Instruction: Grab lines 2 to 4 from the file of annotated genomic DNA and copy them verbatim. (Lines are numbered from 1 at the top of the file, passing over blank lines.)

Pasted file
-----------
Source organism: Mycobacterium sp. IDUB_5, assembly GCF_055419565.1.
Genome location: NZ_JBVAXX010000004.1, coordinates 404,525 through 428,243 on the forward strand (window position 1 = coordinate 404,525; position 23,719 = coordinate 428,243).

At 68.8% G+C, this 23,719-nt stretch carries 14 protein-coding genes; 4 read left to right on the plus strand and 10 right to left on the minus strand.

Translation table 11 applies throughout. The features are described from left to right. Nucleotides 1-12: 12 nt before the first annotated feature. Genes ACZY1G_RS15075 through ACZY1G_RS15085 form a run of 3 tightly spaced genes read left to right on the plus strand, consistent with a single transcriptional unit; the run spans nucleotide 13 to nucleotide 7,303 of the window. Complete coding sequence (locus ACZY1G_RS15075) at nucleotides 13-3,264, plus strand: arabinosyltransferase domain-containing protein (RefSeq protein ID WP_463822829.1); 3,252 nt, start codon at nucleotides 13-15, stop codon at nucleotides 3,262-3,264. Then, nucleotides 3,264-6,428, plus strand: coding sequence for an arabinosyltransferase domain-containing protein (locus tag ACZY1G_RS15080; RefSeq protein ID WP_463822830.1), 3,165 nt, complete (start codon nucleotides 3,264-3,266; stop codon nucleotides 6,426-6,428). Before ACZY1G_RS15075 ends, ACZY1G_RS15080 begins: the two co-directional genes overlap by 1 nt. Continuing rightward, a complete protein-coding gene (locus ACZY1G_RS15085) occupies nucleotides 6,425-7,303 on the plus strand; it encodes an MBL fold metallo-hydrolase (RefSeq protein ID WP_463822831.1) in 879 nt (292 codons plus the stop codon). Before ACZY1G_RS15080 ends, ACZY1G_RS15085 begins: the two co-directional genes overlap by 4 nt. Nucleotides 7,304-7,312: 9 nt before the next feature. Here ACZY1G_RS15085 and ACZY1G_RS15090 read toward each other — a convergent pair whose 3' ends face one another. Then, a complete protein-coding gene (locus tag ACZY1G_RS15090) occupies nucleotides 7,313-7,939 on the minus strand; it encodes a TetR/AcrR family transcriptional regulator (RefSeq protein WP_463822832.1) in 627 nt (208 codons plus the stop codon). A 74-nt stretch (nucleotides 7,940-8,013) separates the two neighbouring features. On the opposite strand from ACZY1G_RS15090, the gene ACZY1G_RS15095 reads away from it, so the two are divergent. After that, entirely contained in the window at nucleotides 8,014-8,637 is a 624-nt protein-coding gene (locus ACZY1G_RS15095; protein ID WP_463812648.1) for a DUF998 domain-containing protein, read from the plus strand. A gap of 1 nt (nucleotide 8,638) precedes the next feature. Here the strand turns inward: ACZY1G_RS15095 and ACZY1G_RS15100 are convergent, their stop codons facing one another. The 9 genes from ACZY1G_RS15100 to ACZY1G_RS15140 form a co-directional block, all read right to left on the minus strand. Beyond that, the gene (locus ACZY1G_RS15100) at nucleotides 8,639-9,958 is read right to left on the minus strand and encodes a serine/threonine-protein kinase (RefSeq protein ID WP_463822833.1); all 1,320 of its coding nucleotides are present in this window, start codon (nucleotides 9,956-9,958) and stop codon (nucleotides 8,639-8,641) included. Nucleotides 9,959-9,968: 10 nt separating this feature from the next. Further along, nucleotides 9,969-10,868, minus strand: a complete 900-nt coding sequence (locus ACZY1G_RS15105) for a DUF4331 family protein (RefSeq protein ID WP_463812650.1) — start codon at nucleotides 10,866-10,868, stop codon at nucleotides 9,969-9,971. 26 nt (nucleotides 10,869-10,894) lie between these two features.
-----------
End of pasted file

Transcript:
Genome location: NZ_JBVAXX010000004.1, coordinates 404,525 through 428,243 on the forward strand (window position 1 = coordinate 404,525; position 23,719 = coordinate 428,243).

At 68.8% G+C, this 23,719-nt stretch carries 14 protein-coding genes; 4 read left to right on the plus strand and 10 right to left on the minus strand.

Translation table 11 applies throughout. The features are described from left to right. Nucleotides 1-12: 12 nt before the first annotated feature. Genes ACZY1G_RS15075 through ACZY1G_RS15085 form a run of 3 tightly spaced genes read left to right on the plus strand, consistent with a single transcriptional unit; the run spans nucleotide 13 to nucleotide 7,303 of the window. Complete coding sequence (locus ACZY1G_RS15075) at nucleotides 13-3,264, plus strand: arabinosyltransferase domain-containing protein (RefSeq protein ID WP_463822829.1); 3,252 nt, start codon at nucleotides 13-15, stop codon at nucleotides 3,262-3,264. Then, nucleotides 3,264-6,428, plus strand: coding sequence for an arabinosyltransferase domain-containing protein (locus tag ACZY1G_RS15080; RefSeq protein ID WP_463822830.1), 3,165 nt, complete (start codon nucleotides 3,264-3,266; stop codon nucleotides 6,426-6,428). Before ACZY1G_RS15075 ends, ACZY1G_RS15080 begins: the two co-directional genes overlap by 1 nt. Continuing rightward, a complete protein-coding gene (locus ACZY1G_RS15085) occupies nucleotides 6,425-7,303 on the plus strand; it encodes an MBL fold metallo-hydrolase (RefSeq protein ID WP_463822831.1) in 879 nt (292 codons plus the stop codon). Before ACZY1G_RS15080 ends, ACZY1G_RS15085 begins: the two co-directional genes overlap by 4 nt. Nucleotides 7,304-7,312: 9 nt before the next feature. Here ACZY1G_RS15085 and ACZY1G_RS15090 read toward each other — a convergent pair whose 3' ends face one another. Then, a complete protein-coding gene (locus tag ACZY1G_RS15090) occupies nucleotides 7,313-7,939 on the minus strand; it encodes a TetR/AcrR family transcriptional regulator (RefSeq protein WP_463822832.1) in 627 nt (208 codons plus the stop codon). A 74-nt stretch (nucleotides 7,940-8,013) separates the two neighbouring features. On the opposite strand from ACZY1G_RS15090, the gene ACZY1G_RS15095 reads away from it, so the two are divergent. After that, entirely contained in the window at nucleotides 8,014-8,637 is a 624-nt protein-coding gene (locus ACZY1G_RS15095; protein ID WP_463812648.1) for a DUF998 domain-containing protein, read from the plus strand. A gap of 1 nt (nucleotide 8,638) precedes the next feature. Here the strand turns inward: ACZY1G_RS15095 and ACZY1G_RS15100 are convergent, their stop codons facing one another. The 9 genes from ACZY1G_RS15100 to ACZY1G_RS15140 form a co-directional block, all read right to left on the minus strand. Beyond that, the gene (locus ACZY1G_RS15100) at nucleotides 8,639-9,958 is read right to left on the minus strand and encodes a serine/threonine-protein kinase (RefSeq protein ID WP_463822833.1); all 1,320 of its coding nucleotides are present in this window, start codon (nucleotides 9,956-9,958) and stop codon (nucleotides 8,639-8,641) included. Nucleotides 9,959-9,968: 10 nt separating this feature from the next. Further along, nucleotides 9,969-10,868, minus strand: a complete 900-nt coding sequence (locus ACZY1G_RS15105) for a DUF4331 family protein (RefSeq protein ID WP_463812650.1) — start codon at nucleotides 10,866-10,868, stop codon at nucleotides 9,969-9,971. 26 nt (nucleotides 10,869-10,894) lie between these two features.